Washington’s Immortals: The Untold Story of an Elite Regiment Who Changed the Course of the Revolution

  • By Patrick K. O’Donnell
  • Atlantic Monthly Press
  • 336 pp.
  • Reviewed by James A. Percoco
  • February 16, 2016

A gritty recounting of the most battle-hardened soldiers in the Continental Army.

Patrick K. O’Donnell is a bestselling author and military historian. Well known for his works on more recent military history and special operations, his latest book turns our attention to the formative years of the American Army.

The Maryland Line was one of the Continental Army’s most stalwart, battle-hardened, and dependable units, and saw action across both theaters of the War for Independence from 1776-1781.

The study of that war is now more complete with O’Donnell’s fine portrayal. Some of the men in this book are not famous: William Smallwood, Mordecai Gist, Jack Steward, and John Eager Howard, among others. This hearty band of brothers earned their name, “Washington’s Immortals,” (also known as the “Immortal 400”) for their heroic rearguard action at the Battle of Brooklyn in August 1776, a crushing defeat for Washington’s nascent army. By virtue of their actions at Brooklyn, the bulk of Washington’s army was able to escape and continue the fight. This led, eventually, to American independence.

Washington’s Immortals is a “boots on the ground” account, with great storytelling verve that brings to life the variety of men from Maryland who cast their lot for the patriot cause. The Maryland Line saw action in some of the most crucial engagements of the war, including Trenton, Princeton, Stony Point, Camden, Cowpens, Guilford Court House, and Yorktown.

Readers are immersed in harrowing tales of brutal, close-quarter combat, and endure along with the troops at places like Valley Forge. The author adroitly concludes that these Marylanders had each other’s backs. They bonded, knew each other’s lives, and cared for one another. Their loyalty to their fellow soldiers and outstanding leadership made for a cohesive fighting force that weathered all aspects of campaigning.

O’Donnell mines a wealth of primary sources that bring to life the assorted stories of these American patriots. Readers also get a full, rich narrative because the story is told from multiple viewpoints. During the Continental Army’s near-disastrous retreat across New Jersey in 1776, we hear the voice of a British officer sneering about his enemy, “No nation ever saw such a set of tatterdemalions.”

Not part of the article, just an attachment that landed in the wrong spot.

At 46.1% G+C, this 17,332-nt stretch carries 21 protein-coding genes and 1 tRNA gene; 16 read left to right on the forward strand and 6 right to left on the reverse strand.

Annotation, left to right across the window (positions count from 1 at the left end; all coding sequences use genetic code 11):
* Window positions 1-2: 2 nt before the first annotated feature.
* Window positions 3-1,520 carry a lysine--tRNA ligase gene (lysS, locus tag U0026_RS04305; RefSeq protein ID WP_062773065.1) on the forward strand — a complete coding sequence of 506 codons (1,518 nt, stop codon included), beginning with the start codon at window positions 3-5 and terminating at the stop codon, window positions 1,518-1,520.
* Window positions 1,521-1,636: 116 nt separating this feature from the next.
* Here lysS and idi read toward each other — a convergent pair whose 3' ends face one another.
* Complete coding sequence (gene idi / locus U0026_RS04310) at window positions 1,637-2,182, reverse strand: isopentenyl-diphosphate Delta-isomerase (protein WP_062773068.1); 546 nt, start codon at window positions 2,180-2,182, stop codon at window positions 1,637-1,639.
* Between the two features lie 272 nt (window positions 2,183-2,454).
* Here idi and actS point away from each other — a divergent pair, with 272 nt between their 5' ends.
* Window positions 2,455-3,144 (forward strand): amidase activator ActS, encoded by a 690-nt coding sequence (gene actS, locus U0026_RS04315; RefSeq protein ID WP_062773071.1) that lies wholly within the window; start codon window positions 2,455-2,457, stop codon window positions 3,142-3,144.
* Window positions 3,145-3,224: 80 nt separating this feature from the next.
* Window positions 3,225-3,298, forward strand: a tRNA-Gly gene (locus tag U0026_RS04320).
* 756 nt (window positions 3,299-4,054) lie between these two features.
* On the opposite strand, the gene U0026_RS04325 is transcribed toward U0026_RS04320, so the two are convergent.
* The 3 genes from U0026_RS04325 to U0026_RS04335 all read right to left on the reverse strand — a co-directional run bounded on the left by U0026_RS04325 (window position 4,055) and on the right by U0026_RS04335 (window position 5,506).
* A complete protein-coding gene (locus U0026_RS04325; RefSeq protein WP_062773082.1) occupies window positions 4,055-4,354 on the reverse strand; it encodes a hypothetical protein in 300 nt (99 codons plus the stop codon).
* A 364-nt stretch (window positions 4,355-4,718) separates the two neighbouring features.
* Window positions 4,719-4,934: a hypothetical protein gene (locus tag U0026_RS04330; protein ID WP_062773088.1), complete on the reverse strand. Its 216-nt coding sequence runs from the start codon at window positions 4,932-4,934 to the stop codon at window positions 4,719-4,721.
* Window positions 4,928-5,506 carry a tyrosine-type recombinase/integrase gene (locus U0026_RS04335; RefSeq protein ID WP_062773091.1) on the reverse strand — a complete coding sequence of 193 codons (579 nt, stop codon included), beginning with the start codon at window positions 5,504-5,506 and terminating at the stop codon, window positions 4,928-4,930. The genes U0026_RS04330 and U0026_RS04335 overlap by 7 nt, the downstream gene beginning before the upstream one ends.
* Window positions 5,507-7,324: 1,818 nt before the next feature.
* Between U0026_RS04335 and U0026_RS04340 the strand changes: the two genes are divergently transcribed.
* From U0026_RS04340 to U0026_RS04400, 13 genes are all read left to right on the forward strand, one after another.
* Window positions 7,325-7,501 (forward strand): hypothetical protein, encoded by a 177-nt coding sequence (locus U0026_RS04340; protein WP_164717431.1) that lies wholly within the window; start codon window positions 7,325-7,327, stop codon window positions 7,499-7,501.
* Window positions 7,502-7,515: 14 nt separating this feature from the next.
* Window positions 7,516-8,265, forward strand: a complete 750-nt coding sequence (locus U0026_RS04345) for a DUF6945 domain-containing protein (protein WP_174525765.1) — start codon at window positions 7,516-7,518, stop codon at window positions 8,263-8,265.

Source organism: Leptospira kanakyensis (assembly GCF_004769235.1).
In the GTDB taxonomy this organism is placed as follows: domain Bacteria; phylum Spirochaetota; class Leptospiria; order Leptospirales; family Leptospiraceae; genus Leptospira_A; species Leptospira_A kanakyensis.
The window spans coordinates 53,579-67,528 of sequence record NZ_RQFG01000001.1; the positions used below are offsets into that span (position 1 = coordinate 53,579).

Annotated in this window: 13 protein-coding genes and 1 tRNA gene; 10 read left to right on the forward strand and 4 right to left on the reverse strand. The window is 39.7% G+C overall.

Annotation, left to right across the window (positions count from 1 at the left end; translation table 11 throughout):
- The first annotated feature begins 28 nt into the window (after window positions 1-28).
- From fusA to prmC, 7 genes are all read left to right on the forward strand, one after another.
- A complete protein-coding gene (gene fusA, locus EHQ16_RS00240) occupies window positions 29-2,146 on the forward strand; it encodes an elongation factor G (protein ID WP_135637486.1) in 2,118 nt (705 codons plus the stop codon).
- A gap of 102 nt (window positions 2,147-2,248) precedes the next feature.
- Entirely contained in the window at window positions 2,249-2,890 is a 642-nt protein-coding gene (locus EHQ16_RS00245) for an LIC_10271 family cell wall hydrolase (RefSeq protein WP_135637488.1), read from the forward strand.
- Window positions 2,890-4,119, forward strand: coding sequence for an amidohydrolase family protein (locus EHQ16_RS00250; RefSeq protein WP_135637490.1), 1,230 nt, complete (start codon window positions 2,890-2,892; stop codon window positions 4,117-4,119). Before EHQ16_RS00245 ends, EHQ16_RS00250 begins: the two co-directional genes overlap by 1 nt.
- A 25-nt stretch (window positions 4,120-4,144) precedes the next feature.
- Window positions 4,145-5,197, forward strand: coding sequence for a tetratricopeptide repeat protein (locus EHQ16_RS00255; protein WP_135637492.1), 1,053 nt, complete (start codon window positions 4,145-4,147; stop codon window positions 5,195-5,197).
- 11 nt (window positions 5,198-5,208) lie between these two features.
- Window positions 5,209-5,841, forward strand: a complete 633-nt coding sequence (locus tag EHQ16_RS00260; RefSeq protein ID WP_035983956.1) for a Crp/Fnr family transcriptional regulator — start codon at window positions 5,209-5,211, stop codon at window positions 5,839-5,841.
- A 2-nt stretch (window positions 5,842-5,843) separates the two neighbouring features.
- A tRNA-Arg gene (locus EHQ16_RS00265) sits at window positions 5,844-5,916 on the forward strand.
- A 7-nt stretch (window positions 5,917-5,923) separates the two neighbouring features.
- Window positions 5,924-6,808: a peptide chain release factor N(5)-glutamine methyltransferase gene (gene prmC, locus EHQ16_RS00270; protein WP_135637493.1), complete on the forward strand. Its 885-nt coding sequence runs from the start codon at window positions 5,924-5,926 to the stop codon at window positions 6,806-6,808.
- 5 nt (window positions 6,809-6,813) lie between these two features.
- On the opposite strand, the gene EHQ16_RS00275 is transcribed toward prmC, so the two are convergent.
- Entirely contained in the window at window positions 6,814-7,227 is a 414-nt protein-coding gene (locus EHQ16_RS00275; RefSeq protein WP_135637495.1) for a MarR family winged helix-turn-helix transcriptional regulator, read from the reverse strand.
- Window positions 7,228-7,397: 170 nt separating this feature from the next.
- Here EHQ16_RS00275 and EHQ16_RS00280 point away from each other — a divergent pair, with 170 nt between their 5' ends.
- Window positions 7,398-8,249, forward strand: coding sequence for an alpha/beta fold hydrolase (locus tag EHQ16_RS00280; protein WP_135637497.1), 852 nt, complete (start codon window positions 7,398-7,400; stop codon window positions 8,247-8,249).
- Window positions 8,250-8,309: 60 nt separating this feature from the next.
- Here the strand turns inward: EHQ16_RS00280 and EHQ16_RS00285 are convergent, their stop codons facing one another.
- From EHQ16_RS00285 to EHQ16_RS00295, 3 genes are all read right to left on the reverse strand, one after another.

And yet, as battered as they were at times, the Maryland Line fought on. From Valley Forge, Washington would write, “Naked and starving as they are we cannot enough admire the incomparable patience and fidelity of the soldiery.”

Mordecai Gist emerges from the pages as one of the chief protagonists. We see as he rises to the rank of brigadier general, but we also hear of Gist’s personal life. He loses two wives, and he is drawn to romance. But in a statement that is eerily like the famous love letter written decades later by Union Army Major Sullivan Ballou to his soon-to-be widow, Gist wrote, “The enchanting pleasures of Venus can never stand in the competition with Gods like mars when the soldier has Virtue enough to remember his Country.”

Even though Washington’s Immortals is about a particular group of soldiers, O’Donnell offers a broad picture of the war. We see George Washington, the Continental Army’s commander-in-chief, as a military leader with a bold strategic vision that his tactical skills would never match.

Hence, most of Washington’s seminal victories (such as Trenton and Princeton), were the result of bold strikes and risky gambles that paid off. His losses (Brooklyn and Brandywine), were the result of lacking intel, as on both counts he was badly outflanked because he failed to fully reconnoiter the turf on which he engaged the British. It has been said that Washington snared victory from the jaws of defeat. To do so, he needed soldiers who fought like the Maryland Line.

The foil to the Marylanders is British General Charles Cornwallis. It seems as if every encounter Washington’s Immortals experienced was with Cornwallis, thus it comes as no surprise that the Marylanders are standing erect in October 1781 when Cornwallis surrenders his army at Yorktown, ostensibly ending the military operations of the war.

Fittingly, the author concludes the book arguing that, “Washington’s Immortals were true citizen soldiers — a group of men of family, fortune and honor who followed the same path throughout the Revolution. When the war was over, they hung up their muskets and uniforms and began the hard work of building a nation. Many of the men were as successful after the war as they were during it.”

For readers who enjoy well-researched military history, this is the book for you. As in his prior works, O’Donnell has deep empathy for those who fought for honor, and for the sacrifices they endured.

James A. Percoco is the Teacher-in-Residence for the Civil War Trust and the Journey Through Hallowed Ground Partnership. He is the author of Summers with Lincoln: Looking for the Man in the Monument (Fordham, 2008) and is a member of the National Teachers Hall of Fame, Class of 2011.

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